Lake Superior parks unveil decarbonization plan
ISLE ROYALE — The five national parks on Lake Superior, including Isle Royale and Keweenaw National Historical Park, plan to decarbonize park operations over the next four years in what they hope will be a model for efforts to mitigate the effects of climate change.
The ambitious plan, announced Saturday by the National Parks of Lake Superior Foundation, will make the parks the first in the country to comprehensively decarbonize their buildings and vehicles through lowering emissions and reaching net-zero energy consumption.
An engineering study estimates it will cost $15 million to increase efficiency and replace diesel and other fossil fuels with sustainable energy technology at the parks, which also include Pictured Rocks National Lakeshore, Apostle Islands National Lakeshore in Wisconsin and Grand Portage National Monument in Minnesota.
The speed and degree of the climate-related changes on Lake Superior made it important to act, said Tom Irvine, executive director of NPLSF, the official philanthropic partner of the five parks.
“Lake Superior is 10% of the freshwater on Earth, and it’s the fastest-warming lake on Earth,” he said. “Cold-water fisheries are dying off. Docks and marina and lighthouses and all kinds of really important cultural resources within the park are being affected by changes in the climate.”
The study, conducted by Willdan and Energy and Environmental Economics (E3), outlines what decarbonization would look like at each park. Work will begin this year.
Parks will incorporate solar panels, heat pumps and other technology. On the efficiency side, it also includes basic weatherization upgrades such as insulation and sealing windows — “all the same kind of tips that your power agency sends you every month with your bill,” Irvine said.
At Isle Royale National Park, 81 buildings will be retrofitted to heat pump water heaters and LED lights. The park also plans to add solar arrays and storage at off-grid locations at Mott, Windigo and Rock Harbor, replacing the diesel power there currently. They will add an estimated 1,500 kilowatts of solar capacity and 695 kilowatts of battery capacity.
Seven utility task vehicles will be replaced with electric vehicles, accompanied by charging stations.
“Mitigating climate-related vulnerabilities in parks is a National Park Service priority,” Isle Royale Superintendent Denise Swanke said in a statement. “The five Lake Superior parks are thrilled to be part of this collaborative partnership to invest in clean energy solutions.”
Keweenaw National Historical Park plans to retrofit six buildings to heat pump water heaters and LEDs. A grid-tied solar array with an estimated 331 kilowatts of solar capacity would be enough to provide 100% of the total annual electricity load.
Plans there also call for an all-electric fleet of vehicles, with charging stations for an estimated four vehicles.
Park Superintendent Wyndeth Davis said the efficiency and sustainability measures would be incorporated where possible into the park’s renovation of the Calumet & Hecla warehouse.
The project’s roots lie with Isle Royale. Former park superintendent Phyllis Green, now a NPLSF board member, started installing some solar at Windigo and Rock Harbor. But in conversations with Irvine, she said she regretted not having time to fully decarbonize the park, much of which still uses diesel generators.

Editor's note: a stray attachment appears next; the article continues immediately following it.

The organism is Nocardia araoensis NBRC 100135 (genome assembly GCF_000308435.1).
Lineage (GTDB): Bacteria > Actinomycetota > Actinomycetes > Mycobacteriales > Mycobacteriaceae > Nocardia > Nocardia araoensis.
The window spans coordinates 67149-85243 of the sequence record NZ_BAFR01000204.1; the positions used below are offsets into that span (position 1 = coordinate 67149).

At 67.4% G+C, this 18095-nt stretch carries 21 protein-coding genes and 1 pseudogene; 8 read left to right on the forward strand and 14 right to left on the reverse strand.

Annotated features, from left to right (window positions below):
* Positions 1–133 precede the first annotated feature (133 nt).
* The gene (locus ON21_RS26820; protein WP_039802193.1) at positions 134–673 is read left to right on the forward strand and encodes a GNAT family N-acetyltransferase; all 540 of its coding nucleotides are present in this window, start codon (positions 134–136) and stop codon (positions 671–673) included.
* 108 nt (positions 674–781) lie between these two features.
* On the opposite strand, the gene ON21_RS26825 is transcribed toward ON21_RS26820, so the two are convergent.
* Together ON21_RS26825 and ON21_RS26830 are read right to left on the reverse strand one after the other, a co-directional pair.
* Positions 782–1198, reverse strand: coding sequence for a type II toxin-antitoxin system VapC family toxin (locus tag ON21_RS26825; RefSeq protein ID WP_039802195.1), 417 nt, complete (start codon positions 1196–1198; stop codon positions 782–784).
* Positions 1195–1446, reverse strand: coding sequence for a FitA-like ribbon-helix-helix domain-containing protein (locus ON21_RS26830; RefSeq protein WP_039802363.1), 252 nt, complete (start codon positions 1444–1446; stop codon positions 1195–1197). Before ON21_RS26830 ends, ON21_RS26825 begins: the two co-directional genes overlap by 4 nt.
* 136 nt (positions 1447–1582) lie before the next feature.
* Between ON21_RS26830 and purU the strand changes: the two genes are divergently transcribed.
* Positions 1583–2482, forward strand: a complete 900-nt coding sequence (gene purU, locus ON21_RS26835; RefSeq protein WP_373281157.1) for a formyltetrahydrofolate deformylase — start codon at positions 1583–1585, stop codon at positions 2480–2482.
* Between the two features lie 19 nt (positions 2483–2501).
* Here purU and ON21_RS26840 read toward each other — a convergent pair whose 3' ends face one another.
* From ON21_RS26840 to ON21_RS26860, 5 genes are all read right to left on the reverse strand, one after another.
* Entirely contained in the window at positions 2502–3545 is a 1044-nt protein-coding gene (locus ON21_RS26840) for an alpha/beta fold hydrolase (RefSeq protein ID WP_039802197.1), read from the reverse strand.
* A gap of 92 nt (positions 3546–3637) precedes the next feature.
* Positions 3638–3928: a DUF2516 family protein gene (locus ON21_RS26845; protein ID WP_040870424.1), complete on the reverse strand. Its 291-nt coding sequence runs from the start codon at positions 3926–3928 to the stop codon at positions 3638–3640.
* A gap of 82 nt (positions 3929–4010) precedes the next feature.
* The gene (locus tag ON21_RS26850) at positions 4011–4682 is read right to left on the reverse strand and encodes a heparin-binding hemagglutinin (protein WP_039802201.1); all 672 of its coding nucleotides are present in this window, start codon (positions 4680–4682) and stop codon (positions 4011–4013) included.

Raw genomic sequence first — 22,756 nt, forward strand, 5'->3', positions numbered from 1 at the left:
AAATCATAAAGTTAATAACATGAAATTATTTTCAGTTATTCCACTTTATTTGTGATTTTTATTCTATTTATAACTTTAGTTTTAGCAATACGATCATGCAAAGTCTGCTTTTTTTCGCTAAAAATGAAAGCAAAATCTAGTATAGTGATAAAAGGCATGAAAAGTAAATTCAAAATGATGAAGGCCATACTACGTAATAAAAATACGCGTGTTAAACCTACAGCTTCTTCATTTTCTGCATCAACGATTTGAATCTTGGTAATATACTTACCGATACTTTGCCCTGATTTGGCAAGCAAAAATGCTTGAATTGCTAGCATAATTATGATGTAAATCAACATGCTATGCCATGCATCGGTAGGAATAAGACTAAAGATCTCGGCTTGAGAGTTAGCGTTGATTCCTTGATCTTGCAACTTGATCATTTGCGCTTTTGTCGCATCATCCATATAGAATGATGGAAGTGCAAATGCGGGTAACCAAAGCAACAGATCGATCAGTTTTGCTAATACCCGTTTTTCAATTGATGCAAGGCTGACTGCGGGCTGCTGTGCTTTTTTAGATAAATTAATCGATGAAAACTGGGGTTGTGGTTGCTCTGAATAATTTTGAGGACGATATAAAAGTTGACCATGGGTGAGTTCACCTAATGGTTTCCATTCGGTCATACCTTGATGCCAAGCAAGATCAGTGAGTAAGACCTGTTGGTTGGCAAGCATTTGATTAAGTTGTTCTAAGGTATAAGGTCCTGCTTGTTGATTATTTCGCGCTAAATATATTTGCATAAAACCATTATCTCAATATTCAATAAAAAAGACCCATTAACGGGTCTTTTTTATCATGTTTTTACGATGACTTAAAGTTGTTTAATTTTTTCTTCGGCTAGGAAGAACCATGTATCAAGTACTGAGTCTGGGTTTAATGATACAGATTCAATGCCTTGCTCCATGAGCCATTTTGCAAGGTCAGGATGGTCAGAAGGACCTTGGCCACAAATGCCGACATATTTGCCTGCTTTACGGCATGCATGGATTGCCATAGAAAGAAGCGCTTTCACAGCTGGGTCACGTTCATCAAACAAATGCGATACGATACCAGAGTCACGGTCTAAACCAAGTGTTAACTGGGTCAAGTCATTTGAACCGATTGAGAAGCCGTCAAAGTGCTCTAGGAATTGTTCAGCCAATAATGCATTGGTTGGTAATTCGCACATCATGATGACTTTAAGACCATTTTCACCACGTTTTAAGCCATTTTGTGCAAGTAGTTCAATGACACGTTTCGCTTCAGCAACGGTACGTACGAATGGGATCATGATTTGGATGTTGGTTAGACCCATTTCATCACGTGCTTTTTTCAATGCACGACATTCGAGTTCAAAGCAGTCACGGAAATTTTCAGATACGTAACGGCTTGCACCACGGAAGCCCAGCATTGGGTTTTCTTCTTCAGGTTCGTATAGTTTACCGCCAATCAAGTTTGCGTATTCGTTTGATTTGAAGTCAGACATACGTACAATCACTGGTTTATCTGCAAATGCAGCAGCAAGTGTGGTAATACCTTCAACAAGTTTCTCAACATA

“Time ran out, and she never got to finish it,” he said. “That had always stuck with me.”
About a year and a half ago, Irvine spoke with Eric Dayton, co-founder and CEO of Askov Finlayson, a Minnesota-based outdoor clothing company.
Finlayson asked him about potential projects the foundation was considering. Irvine brought up the idea of replacing diesel generators on Isle Royale.
Askov Finlayson became a seed investor for the plan, which also includes funding from other government, tribal and philanthropic groups. Most of the funding will come through the National Park Service, including new funds from the Inflation Reduction Act, Great American Outdoors Act and Bipartisan Infrastructure Legislation.
To broaden the impact, the plan grew to involve all five Lake Superior parks. Meetings have gone on with the park superintendents over the past year.
The project dovetails with the NPS’s priorities nationwide, Irvine said.
“Sometimes it just takes a really strong public-private partnership to work through complicated issues like this with a government agency,” Irvine said. “All the park superintendents were thrilled. We were able to accomplish a lot and a lot faster than they would have been able to do if left to their own devices, even though it was a priority for them too.”
Achieving full decarbonization would cost about $15 million, the study said. It also outlined the costs and benefits at other plateaus along the way, though Irvine said the eventual goal is to eliminate fossil fuel usage within the parks.
“That’s complicated certainly with the fact that most of these parks we’re working with on Lake Superior have watercraft and boats, and the electric technology for boats on Lake Superior is just not there yet,” he said. “That’s step two on this process. It’s definitely part of our overall plan for the future.”
Lake Superior’s parks are the furthest along the route to eliminating fossil fuels, but other parks are beginning the same process, Irvine said. He hopes the Lake Superior plan will be able to serve as a model for them as it progresses.
He also sees the project as an educational tool for visitors.
“If you can operate an island park like Isle Royale or a building at a park like Pictured Rocks with heat pumps and solar panels and fully operate those parks effectively, reduce your carbon footprint but also reduce the operating costs of the park, you’ve pulled something off that’s important,” he said.